In Act I, in "the battle" who does Macbeth fight against? Does the Thane of Cawdor side with the King of Norway or Macdonwald?



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markchambers1966's profile pic

Posted on (Answer #1)

It does get a bit confusing! The Norwegians are attacking King Duncan and Scotland. Allied to the Norwegians are two Scottish traitors, the 'merciless MAcdonwald' and that disloyal traitor the Thane of Cawdor.

Macbeth is responsible for defeating Macdonwald and 'fixed his head on our battlements.'

The captains loyal to Kind Duncan are Banquo and Macbeth and they are described as loyal, valient and bold. After the defeat of MacDonwald the 'Norweyan lord surveying vantage with furbish'd arms and new supplies of men began a fresh assault,' aided by Cawdor. This is also defeated by the Scottish and Macbeth is to gain lands and the title of Cawdor is given as a reward to MAcbeth, this is ironic that Macbeth is rewarded for loyalty as he very disloyal himself in the later scenes.

durbanville's profile pic

Posted on (Answer #2)

In Macbeth, one of the first signs that "fair is foul and foul is fair" (I.i.10) is the talk of treachery in Act I, scene ii when MacDonwald, a Scottish soldier, is exposed as a villain. It is ironic that it is Macbeth who apparently stands firm against MacDonwald and fights against him until he is victorious. As the scene says, Macbeth "unseamed him" (22). "Brave Macbeth" (I.ii.16) and Banquo are returning from battle against the king of Norway and, even though the king of Norway tries to take advantage of their apparent preoccupation with MacDonwald, they maintain their vigilance and military prowess upon a fresh attempt from the "Norweyan lord" (31) and fight against him.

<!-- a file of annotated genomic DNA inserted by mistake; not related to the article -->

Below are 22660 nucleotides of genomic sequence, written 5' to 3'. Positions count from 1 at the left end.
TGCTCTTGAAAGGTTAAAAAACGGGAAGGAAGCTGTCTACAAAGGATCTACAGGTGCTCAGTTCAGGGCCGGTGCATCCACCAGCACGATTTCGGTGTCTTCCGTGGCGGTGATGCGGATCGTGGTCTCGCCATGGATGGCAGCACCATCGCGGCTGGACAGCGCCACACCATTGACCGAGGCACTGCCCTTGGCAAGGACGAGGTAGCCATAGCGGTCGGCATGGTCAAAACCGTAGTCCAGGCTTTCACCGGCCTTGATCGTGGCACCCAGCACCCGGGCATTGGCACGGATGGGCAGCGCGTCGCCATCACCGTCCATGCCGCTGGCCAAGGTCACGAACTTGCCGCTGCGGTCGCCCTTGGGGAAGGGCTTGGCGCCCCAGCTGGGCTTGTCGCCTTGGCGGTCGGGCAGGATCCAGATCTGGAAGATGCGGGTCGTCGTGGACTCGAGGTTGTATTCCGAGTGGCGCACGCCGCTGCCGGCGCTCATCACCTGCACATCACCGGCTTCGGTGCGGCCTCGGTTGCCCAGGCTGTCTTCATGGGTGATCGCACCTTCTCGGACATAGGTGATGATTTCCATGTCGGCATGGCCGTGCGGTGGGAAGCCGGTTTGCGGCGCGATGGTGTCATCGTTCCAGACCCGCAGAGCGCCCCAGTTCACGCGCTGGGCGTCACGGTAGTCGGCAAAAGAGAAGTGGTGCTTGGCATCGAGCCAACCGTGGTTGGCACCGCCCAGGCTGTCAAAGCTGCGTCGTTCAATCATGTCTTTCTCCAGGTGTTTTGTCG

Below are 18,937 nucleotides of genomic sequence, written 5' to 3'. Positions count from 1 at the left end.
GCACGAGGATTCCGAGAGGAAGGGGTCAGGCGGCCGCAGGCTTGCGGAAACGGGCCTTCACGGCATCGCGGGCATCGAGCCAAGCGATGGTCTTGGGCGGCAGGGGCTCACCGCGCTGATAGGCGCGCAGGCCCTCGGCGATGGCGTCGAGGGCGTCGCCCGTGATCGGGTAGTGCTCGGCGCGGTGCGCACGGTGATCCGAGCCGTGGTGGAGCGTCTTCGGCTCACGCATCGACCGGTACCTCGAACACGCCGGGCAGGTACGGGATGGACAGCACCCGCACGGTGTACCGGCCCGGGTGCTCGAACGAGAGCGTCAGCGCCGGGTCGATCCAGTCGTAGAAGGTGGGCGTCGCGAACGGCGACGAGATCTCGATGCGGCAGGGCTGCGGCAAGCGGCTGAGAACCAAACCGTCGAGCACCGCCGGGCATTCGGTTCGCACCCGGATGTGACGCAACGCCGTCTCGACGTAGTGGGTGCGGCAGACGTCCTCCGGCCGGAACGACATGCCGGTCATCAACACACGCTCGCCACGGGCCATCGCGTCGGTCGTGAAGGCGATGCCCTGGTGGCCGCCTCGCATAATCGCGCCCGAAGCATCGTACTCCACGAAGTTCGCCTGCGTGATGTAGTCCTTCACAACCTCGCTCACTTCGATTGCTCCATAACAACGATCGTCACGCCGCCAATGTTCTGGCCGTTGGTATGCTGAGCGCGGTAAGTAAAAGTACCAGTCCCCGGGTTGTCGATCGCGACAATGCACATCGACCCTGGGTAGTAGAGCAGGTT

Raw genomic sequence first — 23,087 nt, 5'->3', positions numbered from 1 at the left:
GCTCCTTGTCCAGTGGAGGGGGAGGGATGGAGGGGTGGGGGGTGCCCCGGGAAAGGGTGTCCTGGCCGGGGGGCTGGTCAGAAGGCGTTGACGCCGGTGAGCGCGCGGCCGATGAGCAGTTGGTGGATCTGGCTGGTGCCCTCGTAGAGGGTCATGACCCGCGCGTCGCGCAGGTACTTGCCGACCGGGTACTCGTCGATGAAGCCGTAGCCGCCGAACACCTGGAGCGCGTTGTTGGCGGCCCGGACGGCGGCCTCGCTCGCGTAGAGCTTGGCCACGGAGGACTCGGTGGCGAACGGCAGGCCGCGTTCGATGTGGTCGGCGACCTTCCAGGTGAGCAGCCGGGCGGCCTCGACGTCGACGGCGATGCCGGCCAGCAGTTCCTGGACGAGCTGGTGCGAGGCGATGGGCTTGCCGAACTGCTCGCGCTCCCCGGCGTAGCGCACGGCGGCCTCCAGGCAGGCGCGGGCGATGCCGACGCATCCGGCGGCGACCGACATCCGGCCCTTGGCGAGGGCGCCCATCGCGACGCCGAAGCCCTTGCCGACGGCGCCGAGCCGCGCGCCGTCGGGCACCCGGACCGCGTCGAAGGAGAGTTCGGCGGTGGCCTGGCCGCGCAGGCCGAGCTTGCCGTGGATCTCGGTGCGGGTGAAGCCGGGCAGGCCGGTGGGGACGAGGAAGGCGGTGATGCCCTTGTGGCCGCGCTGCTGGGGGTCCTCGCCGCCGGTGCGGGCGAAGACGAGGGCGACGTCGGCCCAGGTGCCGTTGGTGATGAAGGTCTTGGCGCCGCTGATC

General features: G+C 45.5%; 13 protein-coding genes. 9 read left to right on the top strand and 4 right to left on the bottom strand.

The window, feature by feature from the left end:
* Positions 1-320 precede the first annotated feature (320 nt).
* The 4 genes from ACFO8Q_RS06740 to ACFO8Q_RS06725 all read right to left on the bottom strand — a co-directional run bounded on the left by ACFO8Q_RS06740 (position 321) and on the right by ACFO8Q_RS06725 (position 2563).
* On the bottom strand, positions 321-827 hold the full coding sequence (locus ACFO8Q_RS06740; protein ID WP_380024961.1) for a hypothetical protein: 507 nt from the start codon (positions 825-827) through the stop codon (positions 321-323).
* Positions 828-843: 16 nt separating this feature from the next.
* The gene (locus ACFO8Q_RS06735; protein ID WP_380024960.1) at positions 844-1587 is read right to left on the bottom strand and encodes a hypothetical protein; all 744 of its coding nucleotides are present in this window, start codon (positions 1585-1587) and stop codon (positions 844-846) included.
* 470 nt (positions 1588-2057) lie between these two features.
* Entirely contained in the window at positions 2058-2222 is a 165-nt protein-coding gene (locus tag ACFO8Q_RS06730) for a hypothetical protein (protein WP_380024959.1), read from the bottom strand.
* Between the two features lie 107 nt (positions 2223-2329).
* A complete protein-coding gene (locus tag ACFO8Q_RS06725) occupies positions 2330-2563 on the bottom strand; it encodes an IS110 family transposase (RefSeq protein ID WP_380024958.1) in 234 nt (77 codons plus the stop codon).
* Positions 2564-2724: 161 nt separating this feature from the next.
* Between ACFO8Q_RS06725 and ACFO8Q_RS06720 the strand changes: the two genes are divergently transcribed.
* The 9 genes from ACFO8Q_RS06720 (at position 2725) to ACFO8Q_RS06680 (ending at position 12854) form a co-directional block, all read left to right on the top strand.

Furthermore, the Thane of Cawdor is also exposed to Duncan and his men as a "disloyal traitor" (53) who takes up arms with the King of Norway and begins "a dismal conflict" (54) which the Scots win. 

The unsettling circumstances continue and are confirmed by Macbeth when he talks to Banquo of the "foul and fair" day (I.iii.38), and witnesses the strange appearance of the witches who, as Banquo says, "should be women" (45) but clearly are not what they appear. They prophesy that Macbeth is to be Thane of Cawdor and, more surprisingly, king. Macbeth is startled by their appearance and their claims and is unable, at first, to process the information. 


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